Opdivo nabs FDA approval in specific patients with Hodgkin lymphoma
Bristol-Myers Squibb (NYSE: BMY) has announced that the US Food and Drug Administration (FDA) has approved Opdivo (nivolumab) for the treatment of specific patients with classical Hodgkin lymphoma marking the drug’s eighth approval in under two years in four distinct cancer types.
In recent times, the PD-1 inhibitor has been approved in indications such as advanced renal cell carcinoma and melanoma. This latest approval is indicated for the treatment of patients with classical Hodgkin lymphoma who has relapsed or progressed after autologous haematopoietic stem cell transplantation and post-transplantation brentuximab vedotin.
Hodgkin lymphoma is a rare cancer of the lymphatic system where B-lymphocytes start to multiply in an abnormal way and begin to collect in certain parts of the system, such as lymph nodes. These affected lymphocytes lose their infection-fighting properties, making patients more vulnerable to infection.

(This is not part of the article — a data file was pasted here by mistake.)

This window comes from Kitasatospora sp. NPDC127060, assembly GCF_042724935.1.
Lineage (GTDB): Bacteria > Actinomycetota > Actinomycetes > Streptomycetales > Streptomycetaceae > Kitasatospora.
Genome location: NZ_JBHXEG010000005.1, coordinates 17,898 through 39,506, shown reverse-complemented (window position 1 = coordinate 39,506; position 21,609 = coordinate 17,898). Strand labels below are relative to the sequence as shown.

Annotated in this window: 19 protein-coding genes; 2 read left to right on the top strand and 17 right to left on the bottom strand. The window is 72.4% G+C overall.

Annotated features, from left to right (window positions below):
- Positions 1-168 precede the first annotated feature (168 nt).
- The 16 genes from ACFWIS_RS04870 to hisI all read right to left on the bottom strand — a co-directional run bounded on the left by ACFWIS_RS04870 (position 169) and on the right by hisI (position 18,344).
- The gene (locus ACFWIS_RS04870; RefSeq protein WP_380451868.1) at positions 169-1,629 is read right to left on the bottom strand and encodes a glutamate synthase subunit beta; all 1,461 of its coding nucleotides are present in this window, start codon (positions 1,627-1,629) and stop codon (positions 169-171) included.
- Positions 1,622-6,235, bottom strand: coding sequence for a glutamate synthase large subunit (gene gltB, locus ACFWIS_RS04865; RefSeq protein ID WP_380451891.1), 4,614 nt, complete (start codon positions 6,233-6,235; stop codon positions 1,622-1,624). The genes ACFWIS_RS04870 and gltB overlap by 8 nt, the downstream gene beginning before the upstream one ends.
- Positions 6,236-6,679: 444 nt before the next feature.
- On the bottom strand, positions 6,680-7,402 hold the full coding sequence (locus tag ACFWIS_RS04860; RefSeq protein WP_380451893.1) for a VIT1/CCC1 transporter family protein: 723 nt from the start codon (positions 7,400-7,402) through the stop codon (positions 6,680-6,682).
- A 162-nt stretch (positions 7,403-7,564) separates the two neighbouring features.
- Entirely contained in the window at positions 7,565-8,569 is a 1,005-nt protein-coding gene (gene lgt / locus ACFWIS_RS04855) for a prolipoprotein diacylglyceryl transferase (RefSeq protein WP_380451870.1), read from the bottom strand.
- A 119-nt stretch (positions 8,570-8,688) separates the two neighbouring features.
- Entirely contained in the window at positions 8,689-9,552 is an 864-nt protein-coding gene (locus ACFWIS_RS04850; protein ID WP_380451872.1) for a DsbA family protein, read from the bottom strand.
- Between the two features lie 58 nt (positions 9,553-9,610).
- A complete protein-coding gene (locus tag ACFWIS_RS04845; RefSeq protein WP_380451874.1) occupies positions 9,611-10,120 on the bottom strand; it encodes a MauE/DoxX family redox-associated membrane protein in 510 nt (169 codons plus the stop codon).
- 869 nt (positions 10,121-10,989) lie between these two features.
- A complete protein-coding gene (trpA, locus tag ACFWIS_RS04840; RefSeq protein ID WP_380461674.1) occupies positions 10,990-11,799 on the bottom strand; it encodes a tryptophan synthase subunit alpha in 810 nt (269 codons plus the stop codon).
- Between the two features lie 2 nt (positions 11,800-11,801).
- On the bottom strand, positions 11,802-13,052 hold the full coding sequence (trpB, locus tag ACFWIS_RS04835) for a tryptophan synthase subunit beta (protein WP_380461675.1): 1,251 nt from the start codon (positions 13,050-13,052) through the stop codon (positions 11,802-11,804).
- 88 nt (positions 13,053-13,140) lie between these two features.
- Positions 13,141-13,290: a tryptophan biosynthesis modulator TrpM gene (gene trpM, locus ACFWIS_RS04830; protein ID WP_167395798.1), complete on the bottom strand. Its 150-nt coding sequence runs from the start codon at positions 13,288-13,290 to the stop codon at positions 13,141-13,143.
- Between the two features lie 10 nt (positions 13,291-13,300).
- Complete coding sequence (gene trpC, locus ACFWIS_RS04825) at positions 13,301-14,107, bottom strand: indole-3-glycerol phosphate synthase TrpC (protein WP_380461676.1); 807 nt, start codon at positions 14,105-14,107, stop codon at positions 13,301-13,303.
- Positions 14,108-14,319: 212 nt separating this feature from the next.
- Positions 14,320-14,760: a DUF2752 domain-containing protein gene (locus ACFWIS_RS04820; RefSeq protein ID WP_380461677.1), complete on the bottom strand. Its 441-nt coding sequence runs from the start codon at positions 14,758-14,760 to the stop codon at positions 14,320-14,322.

This latest approval is based on Opdivos’ efficacy in the Phase I and Phase II CheckMate trials. Among patients in the trial, the drug achieved an objective response rate of 65%, with the duration of response maintained over time for a median of 8.7 months.
Chris Boerner, head of US commercial at BMS, says: “Today’s approval of Opdivo delivers a transformational and exciting new option for these patients and the haematologists who treat them. This is our second immune-oncology agent in blood cancer in less than a year for patients impacted by diseases with a deep unmet need.”
Anas Younes, medical oncologist and chief of lymphoma service at Memorial Sloan Kettering Cancer Center, comments: “It is important to have new treatment options for patients with difficult-to-treat diseases who have exhausted the current available options. Because of the unique pathology and biology of classical Hodgkin lymphoma, it makes sense from a scientific standpoint to investigate a PD-1 inhibitor. The recent clinical data with Opdivo… is encouraging and has the potential to impact our approach to treating these individuals in the future.”
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